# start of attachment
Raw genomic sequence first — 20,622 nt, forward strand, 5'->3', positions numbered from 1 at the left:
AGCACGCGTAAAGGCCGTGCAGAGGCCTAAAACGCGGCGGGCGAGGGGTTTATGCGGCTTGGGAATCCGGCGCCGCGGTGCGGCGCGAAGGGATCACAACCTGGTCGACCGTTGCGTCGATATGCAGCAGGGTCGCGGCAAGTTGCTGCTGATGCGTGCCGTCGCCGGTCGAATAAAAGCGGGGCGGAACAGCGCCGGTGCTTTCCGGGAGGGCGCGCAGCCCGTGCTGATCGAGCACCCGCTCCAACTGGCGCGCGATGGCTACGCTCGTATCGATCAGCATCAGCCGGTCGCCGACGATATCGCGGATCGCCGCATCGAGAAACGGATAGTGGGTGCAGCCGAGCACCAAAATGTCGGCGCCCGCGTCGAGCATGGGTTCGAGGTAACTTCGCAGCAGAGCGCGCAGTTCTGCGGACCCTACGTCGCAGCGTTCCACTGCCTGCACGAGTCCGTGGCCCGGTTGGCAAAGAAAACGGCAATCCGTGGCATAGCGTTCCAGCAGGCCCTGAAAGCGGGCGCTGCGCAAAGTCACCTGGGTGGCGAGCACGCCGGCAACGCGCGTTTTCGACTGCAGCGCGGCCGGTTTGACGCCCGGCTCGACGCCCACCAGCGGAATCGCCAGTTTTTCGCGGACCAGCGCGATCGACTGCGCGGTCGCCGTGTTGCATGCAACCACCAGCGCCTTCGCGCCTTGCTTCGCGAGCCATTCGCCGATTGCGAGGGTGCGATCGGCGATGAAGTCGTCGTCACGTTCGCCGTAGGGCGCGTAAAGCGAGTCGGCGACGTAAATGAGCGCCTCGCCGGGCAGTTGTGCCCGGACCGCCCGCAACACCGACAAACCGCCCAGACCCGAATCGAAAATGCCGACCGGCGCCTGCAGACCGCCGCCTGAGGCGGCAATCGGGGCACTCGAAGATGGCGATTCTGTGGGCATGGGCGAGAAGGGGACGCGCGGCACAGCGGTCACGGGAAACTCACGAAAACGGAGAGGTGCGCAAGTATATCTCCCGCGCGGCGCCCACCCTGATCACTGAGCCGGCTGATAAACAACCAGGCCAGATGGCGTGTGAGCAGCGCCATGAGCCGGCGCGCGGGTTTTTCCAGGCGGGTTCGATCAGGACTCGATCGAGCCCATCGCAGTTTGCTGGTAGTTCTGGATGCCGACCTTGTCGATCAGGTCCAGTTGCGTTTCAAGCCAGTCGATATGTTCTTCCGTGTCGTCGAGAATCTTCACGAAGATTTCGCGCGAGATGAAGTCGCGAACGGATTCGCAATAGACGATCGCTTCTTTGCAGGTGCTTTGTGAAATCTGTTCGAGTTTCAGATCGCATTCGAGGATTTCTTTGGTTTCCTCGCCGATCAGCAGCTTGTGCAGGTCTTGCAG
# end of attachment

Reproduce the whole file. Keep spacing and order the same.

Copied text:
Raw genomic sequence first — 20,622 nt, forward strand, 5'->3', positions numbered from 1 at the left:
AGCACGCGTAAAGGCCGTGCAGAGGCCTAAAACGCGGCGGGCGAGGGGTTTATGCGGCTTGGGAATCCGGCGCCGCGGTGCGGCGCGAAGGGATCACAACCTGGTCGACCGTTGCGTCGATATGCAGCAGGGTCGCGGCAAGTTGCTGCTGATGCGTGCCGTCGCCGGTCGAATAAAAGCGGGGCGGAACAGCGCCGGTGCTTTCCGGGAGGGCGCGCAGCCCGTGCTGATCGAGCACCCGCTCCAACTGGCGCGCGATGGCTACGCTCGTATCGATCAGCATCAGCCGGTCGCCGACGATATCGCGGATCGCCGCATCGAGAAACGGATAGTGGGTGCAGCCGAGCACCAAAATGTCGGCGCCCGCGTCGAGCATGGGTTCGAGGTAACTTCGCAGCAGAGCGCGCAGTTCTGCGGACCCTACGTCGCAGCGTTCCACTGCCTGCACGAGTCCGTGGCCCGGTTGGCAAAGAAAACGGCAATCCGTGGCATAGCGTTCCAGCAGGCCCTGAAAGCGGGCGCTGCGCAAAGTCACCTGGGTGGCGAGCACGCCGGCAACGCGCGTTTTCGACTGCAGCGCGGCCGGTTTGACGCCCGGCTCGACGCCCACCAGCGGAATCGCCAGTTTTTCGCGGACCAGCGCGATCGACTGCGCGGTCGCCGTGTTGCATGCAACCACCAGCGCCTTCGCGCCTTGCTTCGCGAGCCATTCGCCGATTGCGAGGGTGCGATCGGCGATGAAGTCGTCGTCACGTTCGCCGTAGGGCGCGTAAAGCGAGTCGGCGACGTAAATGAGCGCCTCGCCGGGCAGTTGTGCCCGGACCGCCCGCAACACCGACAAACCGCCCAGACCCGAATCGAAAATGCCGACCGGCGCCTGCAGACCGCCGCCTGAGGCGGCAATCGGGGCACTCGAAGATGGCGATTCTGTGGGCATGGGCGAGAAGGGGACGCGCGGCACAGCGGTCACGGGAAACTCACGAAAACGGAGAGGTGCGCAAGTATATCTCCCGCGCGGCGCCCACCCTGATCACTGAGCCGGCTGATAAACAACCAGGCCAGATGGCGTGTGAGCAGCGCCATGAGCCGGCGCGCGGGTTTTTCCAGGCGGGTTCGATCAGGACTCGATCGAGCCCATCGCAGTTTGCTGGTAGTTCTGGATGCCGACCTTGTCGATCAGGTCCAGTTGCGTTTCAAGCCAGTCGATATGTTCTTCCGTGTCGTCGAGAATCTTCACGAAGATTTCGCGCGAGATGAAGTCGCGAACGGATTCGCAATAGACGATCGCTTCTTTGCAGGTGCTTTGTGAAATCTGTTCGAGTTTCAGATCGCATTCGAGGATTTCTTTGGTTTCCTCGCCGATCAGCAGCTTGTGCAGGTCTTGCAG